I’m a black walnut aficionado The bold, rich taste of black walnuts is lovely in candies and baked goods. And, as a bonus black walnuts are quite nutritious. They are a good source of vitamin E and iron, and have lots of protein. They also contain “good” polyunsaturated and monounsaturated fats that can help reduce “bad” cholesterol.
Black walnuts are seldom sold in stores, so each autumn I scope out black walnut trees on nearby public property, and then forage the walnuts. I then hull the walnuts (and walk around for at least a week afterwards with walnut-stained hands), and then spread the hulled nuts out on newspapers to dry for several months.
A couple days ago my husband and I began to crack the walnuts, and then to pick the nut meats out, which is a challenge in itself. I swear that black walnuts are the most difficult nuts (except for maybe hickory nuts) to crack.
Now that I had the shelled nuts, I was ready to begin baking with them. I selected a hundred-year-old nut bread recipe. Any type of nuts could be used in the recipe–but black walnuts would have commonly been used in the early 1900s.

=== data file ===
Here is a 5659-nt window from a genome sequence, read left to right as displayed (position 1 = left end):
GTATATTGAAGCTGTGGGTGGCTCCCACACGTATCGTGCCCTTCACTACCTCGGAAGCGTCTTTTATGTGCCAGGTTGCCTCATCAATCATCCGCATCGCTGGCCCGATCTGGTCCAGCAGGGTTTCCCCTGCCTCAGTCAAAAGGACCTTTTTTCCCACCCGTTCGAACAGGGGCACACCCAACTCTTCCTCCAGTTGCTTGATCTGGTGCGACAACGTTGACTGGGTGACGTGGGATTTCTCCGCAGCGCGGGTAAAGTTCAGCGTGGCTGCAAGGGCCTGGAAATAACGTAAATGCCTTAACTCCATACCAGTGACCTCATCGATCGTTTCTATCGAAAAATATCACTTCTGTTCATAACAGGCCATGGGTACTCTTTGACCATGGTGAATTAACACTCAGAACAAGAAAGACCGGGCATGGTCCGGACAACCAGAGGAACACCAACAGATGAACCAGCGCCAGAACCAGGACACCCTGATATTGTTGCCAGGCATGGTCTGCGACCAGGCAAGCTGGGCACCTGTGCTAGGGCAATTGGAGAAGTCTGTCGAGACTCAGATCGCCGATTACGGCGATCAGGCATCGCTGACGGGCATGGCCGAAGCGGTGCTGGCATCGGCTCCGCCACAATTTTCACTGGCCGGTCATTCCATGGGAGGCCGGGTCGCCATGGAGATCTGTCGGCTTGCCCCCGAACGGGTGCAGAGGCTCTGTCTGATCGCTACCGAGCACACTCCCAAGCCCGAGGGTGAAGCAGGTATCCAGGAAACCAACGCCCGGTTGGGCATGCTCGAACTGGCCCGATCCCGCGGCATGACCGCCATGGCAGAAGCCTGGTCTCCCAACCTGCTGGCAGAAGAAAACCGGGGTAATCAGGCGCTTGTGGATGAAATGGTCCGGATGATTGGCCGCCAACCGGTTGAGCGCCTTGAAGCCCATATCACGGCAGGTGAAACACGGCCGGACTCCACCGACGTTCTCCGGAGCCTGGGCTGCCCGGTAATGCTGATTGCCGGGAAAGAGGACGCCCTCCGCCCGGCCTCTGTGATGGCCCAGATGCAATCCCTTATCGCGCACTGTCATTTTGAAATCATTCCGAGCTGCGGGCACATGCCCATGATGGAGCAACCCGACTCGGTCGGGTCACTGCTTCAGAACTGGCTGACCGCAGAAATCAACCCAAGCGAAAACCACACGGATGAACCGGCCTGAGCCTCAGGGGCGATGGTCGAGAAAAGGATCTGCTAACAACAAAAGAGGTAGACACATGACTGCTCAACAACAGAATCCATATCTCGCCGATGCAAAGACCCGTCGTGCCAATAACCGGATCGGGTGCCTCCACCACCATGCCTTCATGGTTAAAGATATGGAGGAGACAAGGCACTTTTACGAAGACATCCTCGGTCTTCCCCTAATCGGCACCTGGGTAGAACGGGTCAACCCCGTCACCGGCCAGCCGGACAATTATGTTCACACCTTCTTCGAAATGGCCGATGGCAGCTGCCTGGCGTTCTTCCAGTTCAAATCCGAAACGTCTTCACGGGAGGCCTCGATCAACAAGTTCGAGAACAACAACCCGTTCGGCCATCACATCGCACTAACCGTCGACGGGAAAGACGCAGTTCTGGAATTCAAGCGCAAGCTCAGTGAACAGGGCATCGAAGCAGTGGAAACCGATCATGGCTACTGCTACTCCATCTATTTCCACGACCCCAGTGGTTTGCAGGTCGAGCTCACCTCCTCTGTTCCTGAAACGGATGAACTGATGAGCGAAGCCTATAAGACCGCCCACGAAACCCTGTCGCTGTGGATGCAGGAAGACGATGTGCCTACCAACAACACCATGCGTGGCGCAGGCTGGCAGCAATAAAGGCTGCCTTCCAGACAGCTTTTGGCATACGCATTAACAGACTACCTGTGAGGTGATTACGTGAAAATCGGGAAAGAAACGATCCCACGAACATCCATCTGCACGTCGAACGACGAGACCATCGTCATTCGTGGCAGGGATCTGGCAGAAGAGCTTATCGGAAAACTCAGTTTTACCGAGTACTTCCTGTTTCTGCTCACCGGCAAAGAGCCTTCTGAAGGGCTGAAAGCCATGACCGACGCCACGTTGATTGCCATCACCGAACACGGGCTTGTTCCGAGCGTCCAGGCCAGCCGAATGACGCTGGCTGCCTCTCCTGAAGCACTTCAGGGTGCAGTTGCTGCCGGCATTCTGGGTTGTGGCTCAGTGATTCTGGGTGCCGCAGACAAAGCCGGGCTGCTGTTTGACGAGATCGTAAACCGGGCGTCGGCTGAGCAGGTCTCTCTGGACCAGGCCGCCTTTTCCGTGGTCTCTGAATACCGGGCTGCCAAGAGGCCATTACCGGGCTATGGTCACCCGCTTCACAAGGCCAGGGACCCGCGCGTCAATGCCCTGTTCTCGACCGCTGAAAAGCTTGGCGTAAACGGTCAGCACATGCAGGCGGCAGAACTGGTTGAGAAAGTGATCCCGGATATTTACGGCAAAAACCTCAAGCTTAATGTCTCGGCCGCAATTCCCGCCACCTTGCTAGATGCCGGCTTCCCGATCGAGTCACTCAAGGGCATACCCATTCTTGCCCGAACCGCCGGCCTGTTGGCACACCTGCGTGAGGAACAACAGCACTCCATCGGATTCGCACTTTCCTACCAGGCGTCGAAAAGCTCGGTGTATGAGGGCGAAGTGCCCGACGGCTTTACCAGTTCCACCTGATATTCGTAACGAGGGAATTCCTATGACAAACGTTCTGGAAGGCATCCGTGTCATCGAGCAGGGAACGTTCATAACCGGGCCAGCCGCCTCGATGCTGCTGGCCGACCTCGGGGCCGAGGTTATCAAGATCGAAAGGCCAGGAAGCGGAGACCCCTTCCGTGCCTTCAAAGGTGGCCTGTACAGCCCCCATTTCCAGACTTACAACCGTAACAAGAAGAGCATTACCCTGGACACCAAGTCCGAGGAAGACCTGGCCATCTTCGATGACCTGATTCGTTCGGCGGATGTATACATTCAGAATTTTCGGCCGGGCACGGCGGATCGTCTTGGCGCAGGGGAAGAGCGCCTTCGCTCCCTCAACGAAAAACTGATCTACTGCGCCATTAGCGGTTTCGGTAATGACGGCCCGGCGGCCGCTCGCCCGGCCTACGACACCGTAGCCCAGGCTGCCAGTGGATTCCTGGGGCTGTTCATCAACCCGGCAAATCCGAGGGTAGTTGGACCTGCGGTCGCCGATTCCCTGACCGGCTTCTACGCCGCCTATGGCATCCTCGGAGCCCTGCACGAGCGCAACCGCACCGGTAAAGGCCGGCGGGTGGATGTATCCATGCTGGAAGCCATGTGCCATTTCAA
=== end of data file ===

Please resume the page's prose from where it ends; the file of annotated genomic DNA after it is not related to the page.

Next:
The Black Walnut Bread was easy to make, and it was a taste treat with the embedded, robust, savory pieces of black walnut. This recipe is a keeper.
Here is the original hundred-year-old recipe:
Here’s the recipe updated for modern cooks:
Black Walnut Bread (Nut Bread)
4 cups flour
1/2 cup sugar
4 teaspoons baking powder
1 teaspoon salt
1 egg, slightly beaten
1 1/2 cups milk
1 cup black walnuts, chopped (or other type of nut)
Preheat oven to 350° F. Grease two loaf pans. Put the flour, sugar, baking powder, and salt into a mixing bowl, and stir to combine. Add egg and milk, and stir just enough to blend the ingredients. Add the black walnuts, and gently stir to spread the nuts throughout the batter. Pour into the greased pans. Bake about 40 minutes or until a toothpick inserted in the bread comes out clean.
I couldn’t figure out why the old recipe said that after the batter was poured into the loaf pans that they should “stand aside to raise twenty minutes” before baking. Since this recipe called for baking powder (and not yeast), it didn’t seem like it needed to rise prior to baking so I ignored that step.